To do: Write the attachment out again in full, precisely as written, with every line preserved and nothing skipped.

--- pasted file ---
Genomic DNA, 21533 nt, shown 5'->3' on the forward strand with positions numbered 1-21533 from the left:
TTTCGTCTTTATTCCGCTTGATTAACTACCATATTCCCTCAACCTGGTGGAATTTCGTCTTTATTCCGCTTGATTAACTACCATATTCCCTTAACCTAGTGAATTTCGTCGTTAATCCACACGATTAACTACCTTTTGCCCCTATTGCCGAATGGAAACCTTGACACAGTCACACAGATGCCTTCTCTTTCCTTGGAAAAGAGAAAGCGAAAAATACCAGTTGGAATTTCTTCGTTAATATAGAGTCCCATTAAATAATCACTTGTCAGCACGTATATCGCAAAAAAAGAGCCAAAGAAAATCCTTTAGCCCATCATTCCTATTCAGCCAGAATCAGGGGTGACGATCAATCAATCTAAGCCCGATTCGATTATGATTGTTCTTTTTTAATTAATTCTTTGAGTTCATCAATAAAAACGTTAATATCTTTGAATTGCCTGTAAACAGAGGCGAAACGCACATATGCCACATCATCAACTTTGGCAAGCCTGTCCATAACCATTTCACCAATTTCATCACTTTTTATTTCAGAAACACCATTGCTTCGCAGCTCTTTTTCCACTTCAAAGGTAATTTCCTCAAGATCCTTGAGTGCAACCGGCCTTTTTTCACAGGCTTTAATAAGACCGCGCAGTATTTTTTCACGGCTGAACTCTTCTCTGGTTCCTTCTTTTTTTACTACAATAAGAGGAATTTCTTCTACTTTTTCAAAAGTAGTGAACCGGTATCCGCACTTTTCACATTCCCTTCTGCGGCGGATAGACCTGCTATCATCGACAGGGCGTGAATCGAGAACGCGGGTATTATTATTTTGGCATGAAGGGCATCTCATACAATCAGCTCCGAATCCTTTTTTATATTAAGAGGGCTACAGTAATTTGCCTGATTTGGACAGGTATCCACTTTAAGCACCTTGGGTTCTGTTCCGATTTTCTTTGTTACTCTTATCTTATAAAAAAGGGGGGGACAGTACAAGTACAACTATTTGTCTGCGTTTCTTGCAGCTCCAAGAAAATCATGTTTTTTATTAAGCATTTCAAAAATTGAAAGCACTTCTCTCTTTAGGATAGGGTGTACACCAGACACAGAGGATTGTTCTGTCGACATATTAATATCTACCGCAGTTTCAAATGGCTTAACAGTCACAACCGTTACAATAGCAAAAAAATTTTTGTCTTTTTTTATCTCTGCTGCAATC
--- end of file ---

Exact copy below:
Genomic DNA, 21533 nt, shown 5'->3' on the forward strand with positions numbered 1-21533 from the left:
TTTCGTCTTTATTCCGCTTGATTAACTACCATATTCCCTCAACCTGGTGGAATTTCGTCTTTATTCCGCTTGATTAACTACCATATTCCCTTAACCTAGTGAATTTCGTCGTTAATCCACACGATTAACTACCTTTTGCCCCTATTGCCGAATGGAAACCTTGACACAGTCACACAGATGCCTTCTCTTTCCTTGGAAAAGAGAAAGCGAAAAATACCAGTTGGAATTTCTTCGTTAATATAGAGTCCCATTAAATAATCACTTGTCAGCACGTATATCGCAAAAAAAGAGCCAAAGAAAATCCTTTAGCCCATCATTCCTATTCAGCCAGAATCAGGGGTGACGATCAATCAATCTAAGCCCGATTCGATTATGATTGTTCTTTTTTAATTAATTCTTTGAGTTCATCAATAAAAACGTTAATATCTTTGAATTGCCTGTAAACAGAGGCGAAACGCACATATGCCACATCATCAACTTTGGCAAGCCTGTCCATAACCATTTCACCAATTTCATCACTTTTTATTTCAGAAACACCATTGCTTCGCAGCTCTTTTTCCACTTCAAAGGTAATTTCCTCAAGATCCTTGAGTGCAACCGGCCTTTTTTCACAGGCTTTAATAAGACCGCGCAGTATTTTTTCACGGCTGAACTCTTCTCTGGTTCCTTCTTTTTTTACTACAATAAGAGGAATTTCTTCTACTTTTTCAAAAGTAGTGAACCGGTATCCGCACTTTTCACATTCCCTTCTGCGGCGGATAGACCTGCTATCATCGACAGGGCGTGAATCGAGAACGCGGGTATTATTATTTTGGCATGAAGGGCATCTCATACAATCAGCTCCGAATCCTTTTTTATATTAAGAGGGCTACAGTAATTTGCCTGATTTGGACAGGTATCCACTTTAAGCACCTTGGGTTCTGTTCCGATTTTCTTTGTTACTCTTATCTTATAAAAAAGGGGGGGACAGTACAAGTACAACTATTTGTCTGCGTTTCTTGCAGCTCCAAGAAAATCATGTTTTTTATTAAGCATTTCAAAAATTGAAAGCACTTCTCTCTTTAGGATAGGGTGTACACCAGACACAGAGGATTGTTCTGTCGACATATTAATATCTACCGCAGTTTCAAATGGCTTAACAGTCACAACCGTTACAATAGCAAAAAAATTTTTGTCTTTTTTTATCTCTGCTGCAATC